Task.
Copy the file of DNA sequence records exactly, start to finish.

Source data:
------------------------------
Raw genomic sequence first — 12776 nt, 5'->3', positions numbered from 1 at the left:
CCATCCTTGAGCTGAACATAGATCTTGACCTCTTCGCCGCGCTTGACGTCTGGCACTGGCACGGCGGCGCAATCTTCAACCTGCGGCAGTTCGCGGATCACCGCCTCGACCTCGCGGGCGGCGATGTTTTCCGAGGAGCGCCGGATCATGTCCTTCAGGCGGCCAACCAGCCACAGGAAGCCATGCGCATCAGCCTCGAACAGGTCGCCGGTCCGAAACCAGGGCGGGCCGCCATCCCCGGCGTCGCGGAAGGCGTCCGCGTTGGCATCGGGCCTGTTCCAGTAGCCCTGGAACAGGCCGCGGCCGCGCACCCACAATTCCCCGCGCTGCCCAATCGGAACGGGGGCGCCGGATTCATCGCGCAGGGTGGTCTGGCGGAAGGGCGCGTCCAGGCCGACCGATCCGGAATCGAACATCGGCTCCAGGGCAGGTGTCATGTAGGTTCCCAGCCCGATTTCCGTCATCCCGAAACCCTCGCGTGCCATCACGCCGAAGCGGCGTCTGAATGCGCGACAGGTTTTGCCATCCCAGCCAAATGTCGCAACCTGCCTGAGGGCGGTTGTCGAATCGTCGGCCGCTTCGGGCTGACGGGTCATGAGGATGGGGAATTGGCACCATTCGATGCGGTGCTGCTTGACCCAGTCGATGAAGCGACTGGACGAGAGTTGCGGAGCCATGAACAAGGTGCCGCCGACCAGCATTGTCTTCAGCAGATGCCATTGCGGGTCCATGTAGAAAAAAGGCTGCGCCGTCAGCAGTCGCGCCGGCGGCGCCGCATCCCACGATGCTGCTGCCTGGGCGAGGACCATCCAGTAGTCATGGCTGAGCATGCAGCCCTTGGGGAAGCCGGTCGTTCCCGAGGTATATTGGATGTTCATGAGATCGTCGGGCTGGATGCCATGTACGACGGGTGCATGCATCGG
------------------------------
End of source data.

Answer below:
Raw genomic sequence first — 12776 nt, 5'->3', positions numbered from 1 at the left:
CCATCCTTGAGCTGAACATAGATCTTGACCTCTTCGCCGCGCTTGACGTCTGGCACTGGCACGGCGGCGCAATCTTCAACCTGCGGCAGTTCGCGGATCACCGCCTCGACCTCGCGGGCGGCGATGTTTTCCGAGGAGCGCCGGATCATGTCCTTCAGGCGGCCAACCAGCCACAGGAAGCCATGCGCATCAGCCTCGAACAGGTCGCCGGTCCGAAACCAGGGCGGGCCGCCATCCCCGGCGTCGCGGAAGGCGTCCGCGTTGGCATCGGGCCTGTTCCAGTAGCCCTGGAACAGGCCGCGGCCGCGCACCCACAATTCCCCGCGCTGCCCAATCGGAACGGGGGCGCCGGATTCATCGCGCAGGGTGGTCTGGCGGAAGGGCGCGTCCAGGCCGACCGATCCGGAATCGAACATCGGCTCCAGGGCAGGTGTCATGTAGGTTCCCAGCCCGATTTCCGTCATCCCGAAACCCTCGCGTGCCATCACGCCGAAGCGGCGTCTGAATGCGCGACAGGTTTTGCCATCCCAGCCAAATGTCGCAACCTGCCTGAGGGCGGTTGTCGAATCGTCGGCCGCTTCGGGCTGACGGGTCATGAGGATGGGGAATTGGCACCATTCGATGCGGTGCTGCTTGACCCAGTCGATGAAGCGACTGGACGAGAGTTGCGGAGCCATGAACAAGGTGCCGCCGACCAGCATTGTCTTCAGCAGATGCCATTGCGGGTCCATGTAGAAAAAAGGCTGCGCCGTCAGCAGTCGCGCCGGCGGCGCCGCATCCCACGATGCTGCTGCCTGGGCGAGGACCATCCAGTAGTCATGGCTGAGCATGCAGCCCTTGGGGAAGCCGGTCGTTCCCGAGGTATATTGGATGTTCATGAGATCGTCGGGCTGGATGCCATGTACGACGGGTGCATGCATCGG